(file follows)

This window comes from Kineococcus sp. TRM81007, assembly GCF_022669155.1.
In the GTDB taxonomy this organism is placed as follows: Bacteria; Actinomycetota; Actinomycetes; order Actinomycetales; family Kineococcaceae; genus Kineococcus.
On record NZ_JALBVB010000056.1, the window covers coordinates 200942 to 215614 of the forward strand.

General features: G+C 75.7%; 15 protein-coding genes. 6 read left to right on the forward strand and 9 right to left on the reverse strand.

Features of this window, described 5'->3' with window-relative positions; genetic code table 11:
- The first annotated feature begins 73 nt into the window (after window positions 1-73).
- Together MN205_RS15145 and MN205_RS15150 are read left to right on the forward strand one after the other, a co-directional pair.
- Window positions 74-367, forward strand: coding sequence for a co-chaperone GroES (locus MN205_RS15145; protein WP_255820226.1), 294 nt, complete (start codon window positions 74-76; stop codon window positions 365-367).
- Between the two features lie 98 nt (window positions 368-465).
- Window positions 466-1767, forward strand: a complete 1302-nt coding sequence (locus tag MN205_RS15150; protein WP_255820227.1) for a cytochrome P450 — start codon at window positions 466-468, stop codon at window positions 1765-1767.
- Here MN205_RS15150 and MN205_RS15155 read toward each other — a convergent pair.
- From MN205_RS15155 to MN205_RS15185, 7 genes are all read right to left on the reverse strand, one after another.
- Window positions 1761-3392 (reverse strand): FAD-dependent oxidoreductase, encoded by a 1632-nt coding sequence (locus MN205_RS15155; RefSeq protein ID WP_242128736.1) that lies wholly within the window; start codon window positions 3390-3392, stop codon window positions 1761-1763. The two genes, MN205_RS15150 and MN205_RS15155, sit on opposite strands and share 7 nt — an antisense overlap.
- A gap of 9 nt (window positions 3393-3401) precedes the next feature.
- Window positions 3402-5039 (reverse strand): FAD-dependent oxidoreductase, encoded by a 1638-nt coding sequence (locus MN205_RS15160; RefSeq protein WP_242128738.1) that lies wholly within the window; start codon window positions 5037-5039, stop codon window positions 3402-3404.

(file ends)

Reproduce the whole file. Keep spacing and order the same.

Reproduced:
This window comes from Kineococcus sp. TRM81007, assembly GCF_022669155.1.
In the GTDB taxonomy this organism is placed as follows: Bacteria; Actinomycetota; Actinomycetes; order Actinomycetales; family Kineococcaceae; genus Kineococcus.
On record NZ_JALBVB010000056.1, the window covers coordinates 200942 to 215614 of the forward strand.

General features: G+C 75.7%; 15 protein-coding genes. 6 read left to right on the forward strand and 9 right to left on the reverse strand.

Features of this window, described 5'->3' with window-relative positions; genetic code table 11:
- The first annotated feature begins 73 nt into the window (after window positions 1-73).
- Together MN205_RS15145 and MN205_RS15150 are read left to right on the forward strand one after the other, a co-directional pair.
- Window positions 74-367, forward strand: coding sequence for a co-chaperone GroES (locus MN205_RS15145; protein WP_255820226.1), 294 nt, complete (start codon window positions 74-76; stop codon window positions 365-367).
- Between the two features lie 98 nt (window positions 368-465).
- Window positions 466-1767, forward strand: a complete 1302-nt coding sequence (locus tag MN205_RS15150; protein WP_255820227.1) for a cytochrome P450 — start codon at window positions 466-468, stop codon at window positions 1765-1767.
- Here MN205_RS15150 and MN205_RS15155 read toward each other — a convergent pair.
- From MN205_RS15155 to MN205_RS15185, 7 genes are all read right to left on the reverse strand, one after another.
- Window positions 1761-3392 (reverse strand): FAD-dependent oxidoreductase, encoded by a 1632-nt coding sequence (locus MN205_RS15155; RefSeq protein ID WP_242128736.1) that lies wholly within the window; start codon window positions 3390-3392, stop codon window positions 1761-1763. The two genes, MN205_RS15150 and MN205_RS15155, sit on opposite strands and share 7 nt — an antisense overlap.
- A gap of 9 nt (window positions 3393-3401) precedes the next feature.
- Window positions 3402-5039 (reverse strand): FAD-dependent oxidoreductase, encoded by a 1638-nt coding sequence (locus MN205_RS15160; RefSeq protein WP_242128738.1) that lies wholly within the window; start codon window positions 5037-5039, stop codon window positions 3402-3404.